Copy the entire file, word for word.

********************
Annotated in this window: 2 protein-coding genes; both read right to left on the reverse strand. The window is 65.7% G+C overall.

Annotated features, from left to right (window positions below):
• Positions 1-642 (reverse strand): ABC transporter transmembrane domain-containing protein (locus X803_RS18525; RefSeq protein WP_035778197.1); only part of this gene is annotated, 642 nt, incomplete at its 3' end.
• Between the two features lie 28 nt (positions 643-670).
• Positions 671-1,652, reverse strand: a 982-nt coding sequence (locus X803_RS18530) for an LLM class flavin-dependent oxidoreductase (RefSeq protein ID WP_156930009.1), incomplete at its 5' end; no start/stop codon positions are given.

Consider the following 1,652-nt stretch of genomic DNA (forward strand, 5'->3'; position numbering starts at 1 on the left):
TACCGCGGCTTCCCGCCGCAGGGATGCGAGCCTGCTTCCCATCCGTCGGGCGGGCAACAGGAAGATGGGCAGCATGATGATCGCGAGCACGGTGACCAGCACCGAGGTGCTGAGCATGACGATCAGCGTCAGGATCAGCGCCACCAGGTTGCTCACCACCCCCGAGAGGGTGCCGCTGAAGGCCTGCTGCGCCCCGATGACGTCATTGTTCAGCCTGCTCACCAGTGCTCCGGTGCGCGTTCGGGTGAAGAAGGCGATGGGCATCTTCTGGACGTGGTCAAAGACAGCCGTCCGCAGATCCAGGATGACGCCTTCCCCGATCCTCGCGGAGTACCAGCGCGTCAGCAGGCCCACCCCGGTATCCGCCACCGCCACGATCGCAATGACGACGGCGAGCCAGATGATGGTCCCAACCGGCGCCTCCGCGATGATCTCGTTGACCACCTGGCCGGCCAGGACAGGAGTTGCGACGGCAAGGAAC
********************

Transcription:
Annotated in this window: 2 protein-coding genes; both read right to left on the reverse strand. The window is 65.7% G+C overall.

Annotated features, from left to right (window positions below):
• Positions 1-642 (reverse strand): ABC transporter transmembrane domain-containing protein (locus X803_RS18525; RefSeq protein WP_035778197.1); only part of this gene is annotated, 642 nt, incomplete at its 3' end.
• Between the two features lie 28 nt (positions 643-670).
• Positions 671-1,652, reverse strand: a 982-nt coding sequence (locus X803_RS18530) for an LLM class flavin-dependent oxidoreductase (RefSeq protein ID WP_156930009.1), incomplete at its 5' end; no start/stop codon positions are given.

Consider the following 1,652-nt stretch of genomic DNA (forward strand, 5'->3'; position numbering starts at 1 on the left):
TACCGCGGCTTCCCGCCGCAGGGATGCGAGCCTGCTTCCCATCCGTCGGGCGGGCAACAGGAAGATGGGCAGCATGATGATCGCGAGCACGGTGACCAGCACCGAGGTGCTGAGCATGACGATCAGCGTCAGGATCAGCGCCACCAGGTTGCTCACCACCCCCGAGAGGGTGCCGCTGAAGGCCTGCTGCGCCCCGATGACGTCATTGTTCAGCCTGCTCACCAGTGCTCCGGTGCGCGTTCGGGTGAAGAAGGCGATGGGCATCTTCTGGACGTGGTCAAAGACAGCCGTCCGCAGATCCAGGATGACGCCTTCCCCGATCCTCGCGGAGTACCAGCGCGTCAGCAGGCCCACCCCGGTATCCGCCACCGCCACGATCGCAATGACGACGGCGAGCCAGATGATGGTCCCAACCGGCGCCTCCGCGATGATCTCGTTGACCACCTGGCCGGCCAGGACAGGAGTTGCGACGGCAAGGAAC